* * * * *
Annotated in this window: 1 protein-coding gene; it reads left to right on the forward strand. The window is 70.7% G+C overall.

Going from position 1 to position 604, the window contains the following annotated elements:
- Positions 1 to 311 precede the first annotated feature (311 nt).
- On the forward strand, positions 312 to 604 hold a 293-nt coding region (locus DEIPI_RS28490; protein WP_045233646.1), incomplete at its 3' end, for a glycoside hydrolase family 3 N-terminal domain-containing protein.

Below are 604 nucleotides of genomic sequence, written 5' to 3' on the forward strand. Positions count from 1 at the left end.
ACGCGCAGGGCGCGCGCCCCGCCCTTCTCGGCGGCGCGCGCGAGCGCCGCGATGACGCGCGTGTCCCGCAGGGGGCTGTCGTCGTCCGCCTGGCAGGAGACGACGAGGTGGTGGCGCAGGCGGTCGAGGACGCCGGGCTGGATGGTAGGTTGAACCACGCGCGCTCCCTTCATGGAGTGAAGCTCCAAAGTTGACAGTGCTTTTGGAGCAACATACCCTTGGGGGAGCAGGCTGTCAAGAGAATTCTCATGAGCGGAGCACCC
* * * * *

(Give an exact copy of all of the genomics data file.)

Annotated in this window: 1 protein-coding gene; it reads left to right on the forward strand. The window is 70.7% G+C overall.

Going from position 1 to position 604, the window contains the following annotated elements:
- Positions 1 to 311 precede the first annotated feature (311 nt).
- On the forward strand, positions 312 to 604 hold a 293-nt coding region (locus DEIPI_RS28490; protein WP_045233646.1), incomplete at its 3' end, for a glycoside hydrolase family 3 N-terminal domain-containing protein.

Below are 604 nucleotides of genomic sequence, written 5' to 3' on the forward strand. Positions count from 1 at the left end.
ACGCGCAGGGCGCGCGCCCCGCCCTTCTCGGCGGCGCGCGCGAGCGCCGCGATGACGCGCGTGTCCCGCAGGGGGCTGTCGTCGTCCGCCTGGCAGGAGACGACGAGGTGGTGGCGCAGGCGGTCGAGGACGCCGGGCTGGATGGTAGGTTGAACCACGCGCGCTCCCTTCATGGAGTGAAGCTCCAAAGTTGACAGTGCTTTTGGAGCAACATACCCTTGGGGGAGCAGGCTGTCAAGAGAATTCTCATGAGCGGAGCACCC